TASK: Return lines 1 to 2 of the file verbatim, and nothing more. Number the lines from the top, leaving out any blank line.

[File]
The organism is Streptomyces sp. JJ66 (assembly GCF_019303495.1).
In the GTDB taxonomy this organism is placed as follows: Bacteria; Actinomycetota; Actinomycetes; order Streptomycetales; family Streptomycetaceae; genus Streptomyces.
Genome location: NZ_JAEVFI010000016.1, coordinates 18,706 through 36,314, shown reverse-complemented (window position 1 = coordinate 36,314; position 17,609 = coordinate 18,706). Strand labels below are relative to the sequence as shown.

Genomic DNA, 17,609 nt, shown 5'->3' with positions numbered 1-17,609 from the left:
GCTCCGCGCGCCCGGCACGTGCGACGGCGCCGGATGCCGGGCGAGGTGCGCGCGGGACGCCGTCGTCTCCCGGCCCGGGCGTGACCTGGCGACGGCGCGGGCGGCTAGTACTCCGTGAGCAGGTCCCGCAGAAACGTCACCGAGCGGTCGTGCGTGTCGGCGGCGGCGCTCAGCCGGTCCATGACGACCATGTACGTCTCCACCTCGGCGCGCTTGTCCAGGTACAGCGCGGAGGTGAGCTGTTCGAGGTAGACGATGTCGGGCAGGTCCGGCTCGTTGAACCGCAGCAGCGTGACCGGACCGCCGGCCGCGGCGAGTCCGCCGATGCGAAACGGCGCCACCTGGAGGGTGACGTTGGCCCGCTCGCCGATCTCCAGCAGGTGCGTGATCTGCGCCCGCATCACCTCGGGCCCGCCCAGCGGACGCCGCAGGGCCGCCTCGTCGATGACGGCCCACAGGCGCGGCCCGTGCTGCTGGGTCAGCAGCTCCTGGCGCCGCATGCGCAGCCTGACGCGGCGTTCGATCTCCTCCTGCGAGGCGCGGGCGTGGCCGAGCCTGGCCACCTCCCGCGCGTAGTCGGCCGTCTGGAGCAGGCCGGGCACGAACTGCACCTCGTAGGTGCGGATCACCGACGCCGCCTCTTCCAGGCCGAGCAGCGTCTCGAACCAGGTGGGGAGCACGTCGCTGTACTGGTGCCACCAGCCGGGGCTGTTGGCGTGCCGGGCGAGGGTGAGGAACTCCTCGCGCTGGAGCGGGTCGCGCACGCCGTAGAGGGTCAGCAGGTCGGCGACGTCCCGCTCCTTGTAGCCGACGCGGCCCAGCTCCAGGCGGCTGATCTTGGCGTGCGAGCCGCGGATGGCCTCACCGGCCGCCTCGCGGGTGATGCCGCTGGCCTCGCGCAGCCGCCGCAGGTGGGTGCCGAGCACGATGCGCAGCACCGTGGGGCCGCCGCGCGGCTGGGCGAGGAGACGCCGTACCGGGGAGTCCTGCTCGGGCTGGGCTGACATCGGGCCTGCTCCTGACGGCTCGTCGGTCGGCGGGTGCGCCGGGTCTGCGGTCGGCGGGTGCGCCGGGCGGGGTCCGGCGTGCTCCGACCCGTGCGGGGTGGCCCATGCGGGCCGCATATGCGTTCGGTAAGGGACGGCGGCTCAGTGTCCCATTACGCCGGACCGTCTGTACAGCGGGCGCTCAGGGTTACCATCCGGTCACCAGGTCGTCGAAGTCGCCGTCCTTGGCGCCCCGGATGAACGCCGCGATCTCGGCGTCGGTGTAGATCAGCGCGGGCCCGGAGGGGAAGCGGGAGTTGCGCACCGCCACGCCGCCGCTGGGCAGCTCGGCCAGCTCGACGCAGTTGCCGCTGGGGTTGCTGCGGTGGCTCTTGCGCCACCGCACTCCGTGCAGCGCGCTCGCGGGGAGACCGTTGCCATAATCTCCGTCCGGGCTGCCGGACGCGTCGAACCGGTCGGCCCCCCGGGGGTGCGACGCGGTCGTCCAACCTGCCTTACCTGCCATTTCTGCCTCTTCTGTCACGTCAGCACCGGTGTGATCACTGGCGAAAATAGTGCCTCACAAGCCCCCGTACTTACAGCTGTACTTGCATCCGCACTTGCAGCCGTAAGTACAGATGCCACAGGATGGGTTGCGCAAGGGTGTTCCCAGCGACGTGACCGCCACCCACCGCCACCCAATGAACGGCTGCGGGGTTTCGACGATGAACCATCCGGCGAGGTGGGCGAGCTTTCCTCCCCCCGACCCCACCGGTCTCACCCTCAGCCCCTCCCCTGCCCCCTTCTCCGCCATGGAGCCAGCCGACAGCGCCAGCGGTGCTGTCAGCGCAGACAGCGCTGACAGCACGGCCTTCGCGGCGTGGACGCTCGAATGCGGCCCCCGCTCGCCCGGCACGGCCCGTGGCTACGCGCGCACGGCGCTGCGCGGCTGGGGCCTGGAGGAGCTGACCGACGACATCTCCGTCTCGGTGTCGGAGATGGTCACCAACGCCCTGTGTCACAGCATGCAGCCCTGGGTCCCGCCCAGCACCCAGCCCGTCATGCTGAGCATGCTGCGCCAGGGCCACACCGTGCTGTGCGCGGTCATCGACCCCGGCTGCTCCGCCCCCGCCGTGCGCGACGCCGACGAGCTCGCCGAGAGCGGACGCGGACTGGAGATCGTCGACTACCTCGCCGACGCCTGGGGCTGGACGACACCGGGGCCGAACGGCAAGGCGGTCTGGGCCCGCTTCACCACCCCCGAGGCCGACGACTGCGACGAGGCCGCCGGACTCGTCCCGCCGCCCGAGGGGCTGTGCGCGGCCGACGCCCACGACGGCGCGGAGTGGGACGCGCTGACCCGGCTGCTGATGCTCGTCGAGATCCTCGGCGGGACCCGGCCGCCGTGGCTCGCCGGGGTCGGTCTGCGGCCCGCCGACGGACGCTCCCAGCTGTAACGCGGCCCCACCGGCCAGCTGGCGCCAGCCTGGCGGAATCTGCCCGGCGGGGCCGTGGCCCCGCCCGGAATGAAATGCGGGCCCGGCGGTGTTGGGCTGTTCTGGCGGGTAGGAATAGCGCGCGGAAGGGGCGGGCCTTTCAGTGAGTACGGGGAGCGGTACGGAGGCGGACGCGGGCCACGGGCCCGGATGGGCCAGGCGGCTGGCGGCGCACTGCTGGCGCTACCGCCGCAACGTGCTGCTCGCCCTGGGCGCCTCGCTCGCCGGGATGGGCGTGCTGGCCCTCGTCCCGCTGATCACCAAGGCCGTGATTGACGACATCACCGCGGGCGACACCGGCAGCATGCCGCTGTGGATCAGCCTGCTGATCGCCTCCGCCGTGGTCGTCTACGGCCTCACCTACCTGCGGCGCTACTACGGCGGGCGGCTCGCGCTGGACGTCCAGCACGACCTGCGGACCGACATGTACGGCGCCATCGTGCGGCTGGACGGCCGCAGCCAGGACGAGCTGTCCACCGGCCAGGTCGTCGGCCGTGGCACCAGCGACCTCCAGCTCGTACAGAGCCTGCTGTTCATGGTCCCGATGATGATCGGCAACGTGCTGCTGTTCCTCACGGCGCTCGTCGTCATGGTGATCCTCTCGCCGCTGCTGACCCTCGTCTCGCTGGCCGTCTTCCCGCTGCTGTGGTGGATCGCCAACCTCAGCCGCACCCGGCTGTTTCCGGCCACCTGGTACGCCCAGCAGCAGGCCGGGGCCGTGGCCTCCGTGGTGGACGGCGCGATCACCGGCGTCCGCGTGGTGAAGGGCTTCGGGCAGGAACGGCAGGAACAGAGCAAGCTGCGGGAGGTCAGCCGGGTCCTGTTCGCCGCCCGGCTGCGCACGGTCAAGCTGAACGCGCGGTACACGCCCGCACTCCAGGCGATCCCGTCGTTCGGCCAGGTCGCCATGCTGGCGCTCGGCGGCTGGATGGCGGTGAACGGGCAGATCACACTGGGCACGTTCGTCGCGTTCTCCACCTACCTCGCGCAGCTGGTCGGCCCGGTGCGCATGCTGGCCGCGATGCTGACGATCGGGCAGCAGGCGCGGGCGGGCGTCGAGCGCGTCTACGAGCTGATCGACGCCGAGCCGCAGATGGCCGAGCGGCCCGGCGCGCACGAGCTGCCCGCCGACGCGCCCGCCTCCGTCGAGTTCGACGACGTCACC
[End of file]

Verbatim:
The organism is Streptomyces sp. JJ66 (assembly GCF_019303495.1).
In the GTDB taxonomy this organism is placed as follows: Bacteria; Actinomycetota; Actinomycetes; order Streptomycetales; family Streptomycetaceae; genus Streptomyces.